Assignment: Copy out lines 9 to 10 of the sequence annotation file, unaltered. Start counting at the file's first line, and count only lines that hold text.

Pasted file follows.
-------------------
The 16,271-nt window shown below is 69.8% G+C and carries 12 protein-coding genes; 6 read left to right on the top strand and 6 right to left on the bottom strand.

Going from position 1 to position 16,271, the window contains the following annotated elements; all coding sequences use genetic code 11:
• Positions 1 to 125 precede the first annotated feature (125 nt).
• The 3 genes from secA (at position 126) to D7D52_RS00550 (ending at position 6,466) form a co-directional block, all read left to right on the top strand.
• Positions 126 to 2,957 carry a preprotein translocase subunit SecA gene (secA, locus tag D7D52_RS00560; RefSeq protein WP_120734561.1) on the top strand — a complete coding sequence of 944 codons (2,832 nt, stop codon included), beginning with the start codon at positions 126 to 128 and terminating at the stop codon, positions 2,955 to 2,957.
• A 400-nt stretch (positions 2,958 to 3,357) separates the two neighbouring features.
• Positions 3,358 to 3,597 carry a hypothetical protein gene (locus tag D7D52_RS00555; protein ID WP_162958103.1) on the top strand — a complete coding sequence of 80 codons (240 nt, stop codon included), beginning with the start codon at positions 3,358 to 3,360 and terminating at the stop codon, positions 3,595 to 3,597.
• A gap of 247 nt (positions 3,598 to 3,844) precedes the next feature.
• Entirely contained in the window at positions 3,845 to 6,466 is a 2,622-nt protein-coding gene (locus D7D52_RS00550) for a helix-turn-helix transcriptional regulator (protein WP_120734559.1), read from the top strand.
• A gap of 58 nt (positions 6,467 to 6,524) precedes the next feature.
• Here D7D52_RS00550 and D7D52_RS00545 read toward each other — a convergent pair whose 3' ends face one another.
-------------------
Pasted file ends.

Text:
• Entirely contained in the window at positions 3,845 to 6,466 is a 2,622-nt protein-coding gene (locus D7D52_RS00550) for a helix-turn-helix transcriptional regulator (protein WP_120734559.1), read from the top strand.
• A gap of 58 nt (positions 6,467 to 6,524) precedes the next feature.